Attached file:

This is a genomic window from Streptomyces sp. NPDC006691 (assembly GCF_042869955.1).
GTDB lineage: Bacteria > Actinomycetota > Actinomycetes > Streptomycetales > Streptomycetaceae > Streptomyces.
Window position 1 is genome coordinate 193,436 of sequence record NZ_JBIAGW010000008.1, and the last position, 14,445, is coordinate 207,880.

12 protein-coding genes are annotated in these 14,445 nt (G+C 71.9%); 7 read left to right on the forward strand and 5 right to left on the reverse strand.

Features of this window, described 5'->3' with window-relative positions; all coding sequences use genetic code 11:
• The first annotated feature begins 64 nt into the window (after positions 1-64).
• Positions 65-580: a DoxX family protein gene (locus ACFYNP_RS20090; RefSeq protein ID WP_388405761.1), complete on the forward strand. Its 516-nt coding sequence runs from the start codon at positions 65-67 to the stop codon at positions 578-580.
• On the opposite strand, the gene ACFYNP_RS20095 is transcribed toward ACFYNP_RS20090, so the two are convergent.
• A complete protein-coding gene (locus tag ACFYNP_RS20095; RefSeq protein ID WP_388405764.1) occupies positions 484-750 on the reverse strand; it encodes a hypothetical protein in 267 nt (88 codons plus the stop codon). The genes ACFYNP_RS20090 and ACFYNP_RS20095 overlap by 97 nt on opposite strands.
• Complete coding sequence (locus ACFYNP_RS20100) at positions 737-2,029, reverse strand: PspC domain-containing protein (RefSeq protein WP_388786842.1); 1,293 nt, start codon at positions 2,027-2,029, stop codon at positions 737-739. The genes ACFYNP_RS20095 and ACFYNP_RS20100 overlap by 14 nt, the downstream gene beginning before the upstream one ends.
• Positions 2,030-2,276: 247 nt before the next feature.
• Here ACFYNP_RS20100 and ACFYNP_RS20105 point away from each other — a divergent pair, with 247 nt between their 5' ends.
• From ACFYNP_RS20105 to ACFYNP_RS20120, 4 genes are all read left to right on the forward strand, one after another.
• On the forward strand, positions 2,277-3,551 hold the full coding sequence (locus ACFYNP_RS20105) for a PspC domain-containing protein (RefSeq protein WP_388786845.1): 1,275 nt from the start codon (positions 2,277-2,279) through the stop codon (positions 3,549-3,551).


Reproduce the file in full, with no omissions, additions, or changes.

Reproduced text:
This is a genomic window from Streptomyces sp. NPDC006691 (assembly GCF_042869955.1).
GTDB lineage: Bacteria > Actinomycetota > Actinomycetes > Streptomycetales > Streptomycetaceae > Streptomyces.
Window position 1 is genome coordinate 193,436 of sequence record NZ_JBIAGW010000008.1, and the last position, 14,445, is coordinate 207,880.

12 protein-coding genes are annotated in these 14,445 nt (G+C 71.9%); 7 read left to right on the forward strand and 5 right to left on the reverse strand.

Features of this window, described 5'->3' with window-relative positions; all coding sequences use genetic code 11:
• The first annotated feature begins 64 nt into the window (after positions 1-64).
• Positions 65-580: a DoxX family protein gene (locus ACFYNP_RS20090; RefSeq protein ID WP_388405761.1), complete on the forward strand. Its 516-nt coding sequence runs from the start codon at positions 65-67 to the stop codon at positions 578-580.
• On the opposite strand, the gene ACFYNP_RS20095 is transcribed toward ACFYNP_RS20090, so the two are convergent.
• A complete protein-coding gene (locus tag ACFYNP_RS20095; RefSeq protein ID WP_388405764.1) occupies positions 484-750 on the reverse strand; it encodes a hypothetical protein in 267 nt (88 codons plus the stop codon). The genes ACFYNP_RS20090 and ACFYNP_RS20095 overlap by 97 nt on opposite strands.
• Complete coding sequence (locus ACFYNP_RS20100) at positions 737-2,029, reverse strand: PspC domain-containing protein (RefSeq protein WP_388786842.1); 1,293 nt, start codon at positions 2,027-2,029, stop codon at positions 737-739. The genes ACFYNP_RS20095 and ACFYNP_RS20100 overlap by 14 nt, the downstream gene beginning before the upstream one ends.
• Positions 2,030-2,276: 247 nt before the next feature.
• Here ACFYNP_RS20100 and ACFYNP_RS20105 point away from each other — a divergent pair, with 247 nt between their 5' ends.
• From ACFYNP_RS20105 to ACFYNP_RS20120, 4 genes are all read left to right on the forward strand, one after another.
• On the forward strand, positions 2,277-3,551 hold the full coding sequence (locus ACFYNP_RS20105) for a PspC domain-containing protein (RefSeq protein WP_388786845.1): 1,275 nt from the start codon (positions 2,277-2,279) through the stop codon (positions 3,549-3,551).